Collin County Expunction Attorney for Drug Crimes
If you’ve been arrested and charged with a drug crime, there could be consequences for the rest of your life. If you are found guilty or negotiate a reduced sentence, it may mean you face years in prison and or a substantial fine.
Yet, after you’ve been released, you may find that you continue to be punished in society. Your conviction can affect your ability to rent an apartment, get insurance, and limit your employment opportunities. In addition, drug convictions and prison sentences can affect your personal relationships.
Unfortunately, even if your charges are dropped, or you’re acquitted of the crime, you may continue to face long-term consequences. After you’ve paid your debt to society, you should be able to move on.
The Collin County expunction lawyers of Rosenthal Kalabus & Therrian understand that these unfair consequences can create very real problems for your future. Our expunction attorneys are experienced and skilled negotiators and litigators.
We’ve helped many of our clients have their drug crimes expunged from their criminal records. Call our office today at (972) 369-0577 for a free consultation to find out how we might help you get your drug crime expunged from your record.
Drug Charges in Texas
Texas takes drug crimes seriously. If you’ve been charged with any kind of drug crime in Texas, you need an experienced attorney to aggressively fight for your freedom and your future. Depending on the weight and type of drugs involved and whether the offense occurred across state lines or national borders, your case could be heard in federal court. Three of the more common drug arrests are for possession of cocaine, marijuana, or methamphetamines.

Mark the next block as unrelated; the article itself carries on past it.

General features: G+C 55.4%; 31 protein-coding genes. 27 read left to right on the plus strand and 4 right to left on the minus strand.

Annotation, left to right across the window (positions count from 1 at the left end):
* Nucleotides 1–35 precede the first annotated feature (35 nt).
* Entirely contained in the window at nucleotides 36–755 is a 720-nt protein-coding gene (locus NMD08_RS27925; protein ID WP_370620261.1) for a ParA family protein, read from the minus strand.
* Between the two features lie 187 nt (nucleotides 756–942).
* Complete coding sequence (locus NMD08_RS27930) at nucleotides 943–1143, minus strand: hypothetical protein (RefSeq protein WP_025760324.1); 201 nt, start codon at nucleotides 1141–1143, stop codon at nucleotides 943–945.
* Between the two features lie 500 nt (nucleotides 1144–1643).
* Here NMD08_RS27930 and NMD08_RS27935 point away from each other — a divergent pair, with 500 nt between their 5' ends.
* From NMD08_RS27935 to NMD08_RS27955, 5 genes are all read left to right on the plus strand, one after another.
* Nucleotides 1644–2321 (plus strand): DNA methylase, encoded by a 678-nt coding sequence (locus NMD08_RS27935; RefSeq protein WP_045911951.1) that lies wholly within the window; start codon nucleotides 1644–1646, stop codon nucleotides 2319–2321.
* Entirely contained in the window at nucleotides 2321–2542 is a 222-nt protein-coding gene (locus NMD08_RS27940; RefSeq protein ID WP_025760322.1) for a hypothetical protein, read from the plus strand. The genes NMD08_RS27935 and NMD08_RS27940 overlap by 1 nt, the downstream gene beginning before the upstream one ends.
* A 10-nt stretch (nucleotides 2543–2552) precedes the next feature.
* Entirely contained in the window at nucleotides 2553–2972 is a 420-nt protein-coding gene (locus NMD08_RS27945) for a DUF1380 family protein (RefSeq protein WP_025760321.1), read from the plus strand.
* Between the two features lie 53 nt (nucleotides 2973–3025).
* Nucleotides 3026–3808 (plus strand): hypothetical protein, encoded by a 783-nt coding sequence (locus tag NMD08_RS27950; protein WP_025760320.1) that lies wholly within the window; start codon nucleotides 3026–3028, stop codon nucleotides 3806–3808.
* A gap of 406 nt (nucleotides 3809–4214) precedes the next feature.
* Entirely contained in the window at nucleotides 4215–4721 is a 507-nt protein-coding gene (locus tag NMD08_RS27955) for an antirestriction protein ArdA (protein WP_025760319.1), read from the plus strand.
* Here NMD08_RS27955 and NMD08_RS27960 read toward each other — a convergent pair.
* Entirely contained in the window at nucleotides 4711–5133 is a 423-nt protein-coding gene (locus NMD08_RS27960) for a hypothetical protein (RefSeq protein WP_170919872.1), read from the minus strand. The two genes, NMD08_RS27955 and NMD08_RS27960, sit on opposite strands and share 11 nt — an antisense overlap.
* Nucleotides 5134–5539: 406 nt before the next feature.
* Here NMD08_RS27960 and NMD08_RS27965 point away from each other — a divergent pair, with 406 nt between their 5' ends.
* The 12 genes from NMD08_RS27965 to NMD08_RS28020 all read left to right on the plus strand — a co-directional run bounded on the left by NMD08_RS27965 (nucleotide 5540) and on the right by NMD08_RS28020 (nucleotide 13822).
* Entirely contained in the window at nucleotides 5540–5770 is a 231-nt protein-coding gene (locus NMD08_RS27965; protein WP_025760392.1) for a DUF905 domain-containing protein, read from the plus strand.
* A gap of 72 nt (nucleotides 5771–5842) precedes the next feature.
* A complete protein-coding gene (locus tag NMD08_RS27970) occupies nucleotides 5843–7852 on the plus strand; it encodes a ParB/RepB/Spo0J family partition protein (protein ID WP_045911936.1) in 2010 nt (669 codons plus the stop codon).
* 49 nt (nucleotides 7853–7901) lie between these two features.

Cocaine: It is illegal to possess, manufacture, or deliver cocaine. If you are a first-time offender with one gram or less, your criminal defense attorney may negotiate your sentence down to probation instead of jail time. To put things into perspective, one ounce is equal to 28.3 grams, and 400 grams is equal to 14.1 ounces.
- Just one gram of cocaine is enough to bring felony charges and a prison sentence of up to two years and a maximum fine of $2,000.
- Over one gram to four grams is a third-degree felony with fines of up to $10,000 and up to 10 years in jail.
- The fines and jail time increase with larger amounts of cocaine until you may be fined up to $100,000 and 99 years in prison if you possess over 400 grams of cocaine.
Marijuana: Although marijuana is legal in some states, Texas maintains harsh punishment for possession or use of marijuana. If you intentionally have care, custody, or control of marijuana, you are in possession of marijuana. The punishments will depend on the amount in your possession.
- Under two ounces, you are charged with a Class B misdemeanor which can net as many as 180 days in county jail and or a fine of up to $2,000.
- Possession of two to four ounces is a Class A misdemeanor and comes with up to a one-year jail sentence and a $4,000 fine.
- Possession of any amount more than four ounces is a felony, and possessing up to five pounds can result in up to two years in jail and a $10,000 fine.
- Possession of over 2,000 pounds implies large-scale sale and distribution that comes with a prison sentence of up to 99 years and a fine of $50,000.
You may also be charged with trafficking, delivery, or sale of marijuana. Your jail time and fines will depend on the amount you sold and whether you sold to a minor.